In this case it is not lawful fo [...] thee toHow then to cast it vpon God? pray vnto God for the death, the sicke­nesse, the impouerishing, or any way the hurt of thine enemy, leaue him to the iudgement of God, and pray vnto God to forgiue him his wicked malice. Yet is it lawfull for thee to pray vnto God, that hee will be pleased to confound the deuices, and to crosse the attempts, and [Page 93] to scatter the prepared power of thine aduersaries. So we reade that Dauid, in the time of Absoloms treason, when he vnderstood that Ahitophel that great po­litician tooke part with him, he feared his counsell, and first prayed vnto God, saying, O Lord, I pray thee turne the coun­cell 2. 5 [...]. 15. 31 of Ahitophel into foolishnesse. And af­terward sent his wise and faithful friend Hushai the A [...]chite to bee an opposite vnto Ahitophel, by whose meanes in­deede Ahitophels counsell was reiected, to the danger of Absolom, and safetie of Dauid, and many like prayers wee haue in the Psalmes. In one place, Vp Lord, Psal. 9. 19. let not man preuaile. In another place, Let not them that are mine enemie;, vn­iustly Psal. 35. 19 reioyc▪ ouer mee, neither let them winke with the e [...]e that hate mee without a cause. And in another place, Let not the Psal. 140. 8 wicked haue his desire, O Lord, performe not his wicked thought, lest they be prowd. Thus wee see that the Saints haue made their prayer vnto God, against the ma­lice, power, and cunning of their aduer­saries, that God would be pleased to a­bate their pride, to asswage their malice, to confound their deuices, and delude [Page 94] their cunning, that they might not pre­uaile to doe the mischiefe that they in­tended. And so far it is lawfull for thee to pray for their disappointing.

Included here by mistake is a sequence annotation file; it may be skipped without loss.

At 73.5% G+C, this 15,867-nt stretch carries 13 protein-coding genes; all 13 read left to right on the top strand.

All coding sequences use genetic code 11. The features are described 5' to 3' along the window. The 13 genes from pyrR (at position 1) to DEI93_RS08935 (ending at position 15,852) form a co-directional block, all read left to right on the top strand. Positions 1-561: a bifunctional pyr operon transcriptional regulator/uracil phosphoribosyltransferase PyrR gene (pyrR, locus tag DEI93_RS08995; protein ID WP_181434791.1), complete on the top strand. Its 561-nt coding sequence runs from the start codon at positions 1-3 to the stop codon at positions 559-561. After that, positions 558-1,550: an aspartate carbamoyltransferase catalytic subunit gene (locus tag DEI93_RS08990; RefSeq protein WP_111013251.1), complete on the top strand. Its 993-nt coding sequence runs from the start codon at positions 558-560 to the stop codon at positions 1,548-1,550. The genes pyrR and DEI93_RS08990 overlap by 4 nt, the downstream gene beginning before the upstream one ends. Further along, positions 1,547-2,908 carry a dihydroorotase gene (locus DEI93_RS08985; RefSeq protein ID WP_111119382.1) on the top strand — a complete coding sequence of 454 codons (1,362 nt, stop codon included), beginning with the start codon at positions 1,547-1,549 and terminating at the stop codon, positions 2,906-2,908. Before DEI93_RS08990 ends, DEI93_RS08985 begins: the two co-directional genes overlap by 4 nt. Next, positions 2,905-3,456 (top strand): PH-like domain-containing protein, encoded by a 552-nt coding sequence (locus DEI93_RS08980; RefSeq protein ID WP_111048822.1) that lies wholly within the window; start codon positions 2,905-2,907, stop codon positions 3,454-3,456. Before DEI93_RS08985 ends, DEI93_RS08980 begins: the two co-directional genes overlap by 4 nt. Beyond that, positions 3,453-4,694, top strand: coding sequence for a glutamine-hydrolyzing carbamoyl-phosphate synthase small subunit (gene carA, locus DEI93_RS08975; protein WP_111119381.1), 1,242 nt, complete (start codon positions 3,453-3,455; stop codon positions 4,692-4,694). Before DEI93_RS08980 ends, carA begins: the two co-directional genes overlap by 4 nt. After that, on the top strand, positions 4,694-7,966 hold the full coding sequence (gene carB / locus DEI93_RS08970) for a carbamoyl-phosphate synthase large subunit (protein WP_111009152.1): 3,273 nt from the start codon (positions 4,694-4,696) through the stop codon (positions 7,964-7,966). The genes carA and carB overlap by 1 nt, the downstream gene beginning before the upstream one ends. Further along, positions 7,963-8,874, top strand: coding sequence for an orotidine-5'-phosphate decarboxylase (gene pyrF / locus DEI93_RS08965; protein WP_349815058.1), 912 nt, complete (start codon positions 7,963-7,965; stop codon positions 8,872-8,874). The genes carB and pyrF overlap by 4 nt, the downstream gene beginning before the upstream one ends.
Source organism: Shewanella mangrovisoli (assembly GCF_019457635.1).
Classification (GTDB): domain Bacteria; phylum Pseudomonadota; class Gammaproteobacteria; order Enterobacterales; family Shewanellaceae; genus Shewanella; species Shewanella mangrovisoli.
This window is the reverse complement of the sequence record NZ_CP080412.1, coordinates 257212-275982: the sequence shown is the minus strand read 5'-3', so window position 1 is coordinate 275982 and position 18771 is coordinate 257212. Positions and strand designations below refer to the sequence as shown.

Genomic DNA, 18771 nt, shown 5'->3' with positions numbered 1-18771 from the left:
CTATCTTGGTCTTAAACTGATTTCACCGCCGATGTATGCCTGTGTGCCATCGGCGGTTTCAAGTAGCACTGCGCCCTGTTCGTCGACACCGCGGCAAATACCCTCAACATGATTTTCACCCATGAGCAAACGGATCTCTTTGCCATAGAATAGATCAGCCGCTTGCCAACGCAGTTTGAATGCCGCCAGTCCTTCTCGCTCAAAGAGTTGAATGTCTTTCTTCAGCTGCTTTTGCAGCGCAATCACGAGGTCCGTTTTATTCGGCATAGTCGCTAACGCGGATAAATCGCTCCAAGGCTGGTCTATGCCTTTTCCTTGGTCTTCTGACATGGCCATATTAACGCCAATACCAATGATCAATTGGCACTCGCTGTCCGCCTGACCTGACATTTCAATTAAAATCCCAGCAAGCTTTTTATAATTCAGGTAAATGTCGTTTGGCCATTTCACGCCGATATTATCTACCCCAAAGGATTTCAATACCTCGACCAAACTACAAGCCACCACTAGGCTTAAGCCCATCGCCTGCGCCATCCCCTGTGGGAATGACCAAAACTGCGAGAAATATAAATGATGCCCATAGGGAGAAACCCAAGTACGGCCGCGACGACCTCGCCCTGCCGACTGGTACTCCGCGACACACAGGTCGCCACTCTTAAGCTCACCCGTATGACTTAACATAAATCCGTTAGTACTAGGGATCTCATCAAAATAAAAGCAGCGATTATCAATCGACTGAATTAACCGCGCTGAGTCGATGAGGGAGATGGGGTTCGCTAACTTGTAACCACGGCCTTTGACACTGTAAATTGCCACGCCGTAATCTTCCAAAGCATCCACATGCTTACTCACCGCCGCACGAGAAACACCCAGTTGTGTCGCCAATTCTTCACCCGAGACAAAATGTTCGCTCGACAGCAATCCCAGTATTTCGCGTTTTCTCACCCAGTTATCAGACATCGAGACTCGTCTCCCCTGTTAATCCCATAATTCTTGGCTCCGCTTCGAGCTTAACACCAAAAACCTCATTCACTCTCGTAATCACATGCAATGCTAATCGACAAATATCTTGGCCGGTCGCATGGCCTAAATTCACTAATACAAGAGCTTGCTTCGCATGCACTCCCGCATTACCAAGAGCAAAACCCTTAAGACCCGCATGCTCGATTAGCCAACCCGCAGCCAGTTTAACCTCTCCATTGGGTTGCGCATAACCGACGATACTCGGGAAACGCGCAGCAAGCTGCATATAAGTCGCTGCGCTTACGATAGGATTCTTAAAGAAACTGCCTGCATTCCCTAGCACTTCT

And because sometime the seruants of God, haue made request vnto him, against the persons of their enemies, praying for their destruction; as Eli [...] did against the messengers of the King of Israel, saying, If that I be a man of God 2. Kin. 1. 10 let fire come downe from heauen, and de­uoure thee and thy fifty. As Dauid in di­uers places of the psalmes, let them bee confounded and put to shame that seeke af­ter Psal. 35. 4. my soule, let them be turned backe and brought to confusion that imagine mine hurt. And in another place, set thou the wicked ouer him, and let the aduersarie Psal. 109. 6 stand at his right hand, when he shal bee iudged, let him be condemned, and let h [...] praier be turned into sinne. As Peter t [...]e Apostle praied against Simon Magus, thy mony perish with thee; that, is both thouAct. 8. [...]0. and thy mony perish. And Paul the A­postle against Alexander the Copper­smith, saying, Alexander the Copper­smith 1. Tim. 4. 14. hath done me much euill, the Lord reward him according to his workes. Let [Page 95] none of vs thinke that for the procuring our ease, and deliuerance from our neare troubles, it is lawfull for vs to bend the force of our p [...]aiers against the persons of our aduersaries, and to desire their destruction or hurt. For those whose ex­amples are before remembred, were the Prophets of God, and Apostles of the Lord Iesus Christ, who knew the re­probation of those against whom they praied, and so rather pronounced the knowen iudgements of God, then the priuate affections of their owne hearts: and if they pronounced their owne af­fections, they were affections confor­med to the known iudgements of God, not contending to guide & moue Gods iudgements. So doth S. Austin affirmeAugust. in Psal. 35. of all such praiers, saying, those things which are spoken in the forme of wishing, are things opened by a spirit of prophecying and when they say, let that be done, and let that be done, it is no other then if they had said such and such a thing shall come vnto them No [...] we haue no such know­ledge of any mans reprobation, he may prooue a sheep of Christ, whom as yet by his fruits we find and therfore esteem [Page 96] a wolfe. And we haue no such spirit of prophecy by which we can foretell, what wrath from God shall fall vpon them. And also our Sauiour hath giuen vnto vs, this rule which we must follow.Mat. 5. 44. Pray▪ for them which hurt you and perse­cute you. Therefore if God be pleased to ease vs of the burden of our troubles by▪ weakning the power, asswaging the pride, and malice, and by disappointing and scattering the purposes and counsel of out enemies, we in seeking this grace at his hands, may pray against their de­uises, but not a against their persons. And therefore by this rule is no countenance giuen to the dire imprecations, and bit­ter curses that many vncharitable men powre out against their troublers.